The American Bowfin, Page 2

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Nor does the great interest of zoologists in the bowfin stop here; Interest in it is increased by a study of its relationship to earlier types. The bowfin claims the distinction, along with the sturgeon, Acipenser, and the garfish, Lepisosteus, as the main species of ganoids, of being among our most primitive fishes. One of the most obvious of the bowfin's primitive characteristics is the long dorsal fin, which undulates with a graceful rhythmic movement. It is also interesting that it is from the bowfin line of the ganoids that we find the branch of Teleostei, or true bony fishes, descending, a group that comprises the great majority of existing fishes.

The bowfin is one of the few ganoids possessing a gular plate. Its air bladder is cellular, and of respiratory value. From the cycloidal scales, the structure of the fins, and the calcified skeleton, the bowfin seems to be of such modern character that zoologists, until recent years, included it in the herring group. Today, however, the bowfin stands out as the one species of its entire family still surviving, and seems to be found only in North America.


In its feeding habits, the bowfin is carnivorous and extremely voracious, its main diet consisting of crayfish, minnows, and other small fishes. The diet varies, of course, depending on the predominating source of supply. In examining the contents of the stomachs of those I have taken from Lake Leelanau in July and August, I find approximately eighty percent of their diet to be yellow perch. I have found six of these fish, ranging from four to seven inches, in the stomach of one bowfin. The balance of the bowfin's diet, in this lake and in these months, was about evenly divided between crayfish and minnows. It seems to feed at all hours, but I. have hooked my largest specimens in the heat of the day, between 10 A. M. and 3P.M.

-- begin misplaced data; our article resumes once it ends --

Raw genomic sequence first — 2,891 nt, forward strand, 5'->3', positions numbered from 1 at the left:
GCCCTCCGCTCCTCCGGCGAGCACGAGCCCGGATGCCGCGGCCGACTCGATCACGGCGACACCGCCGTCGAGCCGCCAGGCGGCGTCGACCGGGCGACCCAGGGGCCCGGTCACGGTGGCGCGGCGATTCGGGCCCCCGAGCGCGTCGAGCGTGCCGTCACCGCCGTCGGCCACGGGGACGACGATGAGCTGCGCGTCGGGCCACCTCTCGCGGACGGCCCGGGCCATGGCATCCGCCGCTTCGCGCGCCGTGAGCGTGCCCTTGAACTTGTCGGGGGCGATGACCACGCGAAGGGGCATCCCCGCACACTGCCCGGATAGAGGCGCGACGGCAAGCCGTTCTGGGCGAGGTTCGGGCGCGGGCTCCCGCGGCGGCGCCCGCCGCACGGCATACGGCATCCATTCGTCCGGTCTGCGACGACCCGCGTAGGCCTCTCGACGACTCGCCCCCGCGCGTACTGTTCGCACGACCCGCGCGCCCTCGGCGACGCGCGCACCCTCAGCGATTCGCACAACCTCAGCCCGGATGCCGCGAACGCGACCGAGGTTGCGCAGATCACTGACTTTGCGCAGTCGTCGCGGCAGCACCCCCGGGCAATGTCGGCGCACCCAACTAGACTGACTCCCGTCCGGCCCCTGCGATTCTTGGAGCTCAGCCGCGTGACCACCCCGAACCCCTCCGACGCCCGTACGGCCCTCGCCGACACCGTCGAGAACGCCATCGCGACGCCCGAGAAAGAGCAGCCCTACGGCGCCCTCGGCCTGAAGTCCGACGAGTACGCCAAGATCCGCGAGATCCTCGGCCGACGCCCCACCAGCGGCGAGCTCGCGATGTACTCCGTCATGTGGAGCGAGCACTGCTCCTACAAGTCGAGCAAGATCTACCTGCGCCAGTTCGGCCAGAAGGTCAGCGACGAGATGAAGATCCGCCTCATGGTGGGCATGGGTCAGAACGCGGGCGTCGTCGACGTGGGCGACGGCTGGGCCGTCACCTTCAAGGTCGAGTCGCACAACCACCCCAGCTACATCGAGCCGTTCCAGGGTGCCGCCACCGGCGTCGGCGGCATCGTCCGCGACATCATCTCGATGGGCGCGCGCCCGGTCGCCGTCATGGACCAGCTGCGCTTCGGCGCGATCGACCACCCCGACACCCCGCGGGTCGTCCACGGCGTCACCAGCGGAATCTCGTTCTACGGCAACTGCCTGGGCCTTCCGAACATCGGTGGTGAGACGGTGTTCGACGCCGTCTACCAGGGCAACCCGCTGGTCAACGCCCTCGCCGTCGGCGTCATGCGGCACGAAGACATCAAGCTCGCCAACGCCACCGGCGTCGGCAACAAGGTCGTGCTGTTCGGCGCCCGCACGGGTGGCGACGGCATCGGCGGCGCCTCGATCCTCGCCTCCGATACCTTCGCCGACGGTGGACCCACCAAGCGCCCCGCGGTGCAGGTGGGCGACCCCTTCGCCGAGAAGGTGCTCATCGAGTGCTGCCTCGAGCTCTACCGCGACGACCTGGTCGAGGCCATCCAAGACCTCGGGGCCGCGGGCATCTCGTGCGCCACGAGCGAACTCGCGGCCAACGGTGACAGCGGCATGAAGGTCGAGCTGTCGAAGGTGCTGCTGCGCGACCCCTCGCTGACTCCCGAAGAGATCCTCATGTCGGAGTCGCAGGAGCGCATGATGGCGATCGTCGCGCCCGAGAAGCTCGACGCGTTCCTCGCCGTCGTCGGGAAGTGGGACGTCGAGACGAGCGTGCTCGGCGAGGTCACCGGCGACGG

I have never been successful in catching this fish on artificial lures. I have a friend, however, who caught one on a spoon, a mother-of-pearl affair, while trolling. Contrary to the usual report that it takes bait deliberately, I have found that when taking live bait, the bowfin strikes in various ways. In fact, it is difficult to know from the strike what kind of fish has attacked your bait. But it is generally a hard smashing drive.

The habit of designating fish by their colloquial names is often confusing, especially to the angler. The bowfin is known by various names in different sections of the country. Some of these names are; dog-fish, mudfish, sawyer, lawyer fish, grindle, and even prairie bass. The origins of these names seem to have been lost with the passing of the years. However, there is little doubt in my mind that the bowfin was originally called a dogfish because of its actions when hooked. Since catching my first bowfin, I have hooked and landed dozens of them, and the following example is characteristic of their actions. On this occasion the fish ran fully twenty-five yards in a direct line before I set the hook. About every ten feet I could feel a vicious shake of the fish's head, for all the world displaying the temper that causes a terrier to shake a rat. After this long run, I set the hook hard, in order to drive it through the bony mouth. The reeling-in consisted of pulling in an almost dead weight. But once alongside the boat, this fish again showed its dog-like temperament. It rolled on top of the water, and shook its entire body. I was certainly reminded of my own dog, holding to a piece of rope, refusing to let go, and disputing every inch of ground. I have had this experience time and time again.

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